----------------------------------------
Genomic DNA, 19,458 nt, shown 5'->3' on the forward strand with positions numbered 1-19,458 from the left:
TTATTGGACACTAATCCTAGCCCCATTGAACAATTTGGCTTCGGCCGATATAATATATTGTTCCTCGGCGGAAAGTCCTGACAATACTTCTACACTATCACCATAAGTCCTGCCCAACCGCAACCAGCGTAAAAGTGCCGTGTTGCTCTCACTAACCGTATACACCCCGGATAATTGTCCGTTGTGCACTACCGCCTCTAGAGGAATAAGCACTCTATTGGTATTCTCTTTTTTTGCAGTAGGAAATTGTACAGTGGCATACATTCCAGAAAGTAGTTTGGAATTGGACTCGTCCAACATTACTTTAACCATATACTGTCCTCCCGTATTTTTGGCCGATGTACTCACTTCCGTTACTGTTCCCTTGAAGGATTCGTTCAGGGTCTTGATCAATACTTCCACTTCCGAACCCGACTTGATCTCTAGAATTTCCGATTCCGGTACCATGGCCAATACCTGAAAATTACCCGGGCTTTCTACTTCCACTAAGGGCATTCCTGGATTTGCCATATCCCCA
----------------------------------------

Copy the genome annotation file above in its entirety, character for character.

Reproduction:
Genomic DNA, 19,458 nt, shown 5'->3' on the forward strand with positions numbered 1-19,458 from the left:
TTATTGGACACTAATCCTAGCCCCATTGAACAATTTGGCTTCGGCCGATATAATATATTGTTCCTCGGCGGAAAGTCCTGACAATACTTCTACACTATCACCATAAGTCCTGCCCAACCGCAACCAGCGTAAAAGTGCCGTGTTGCTCTCACTAACCGTATACACCCCGGATAATTGTCCGTTGTGCACTACCGCCTCTAGAGGAATAAGCACTCTATTGGTATTCTCTTTTTTTGCAGTAGGAAATTGTACAGTGGCATACATTCCAGAAAGTAGTTTGGAATTGGACTCGTCCAACATTACTTTAACCATATACTGTCCTCCCGTATTTTTGGCCGATGTACTCACTTCCGTTACTGTTCCCTTGAAGGATTCGTTCAGGGTCTTGATCAATACTTCCACTTCCGAACCCGACTTGATCTCTAGAATTTCCGATTCCGGTACCATGGCCAATACCTGAAAATTACCCGGGCTTTCTACTTCCACTAAGGGCATTCCTGGATTTGCCATATCCCCA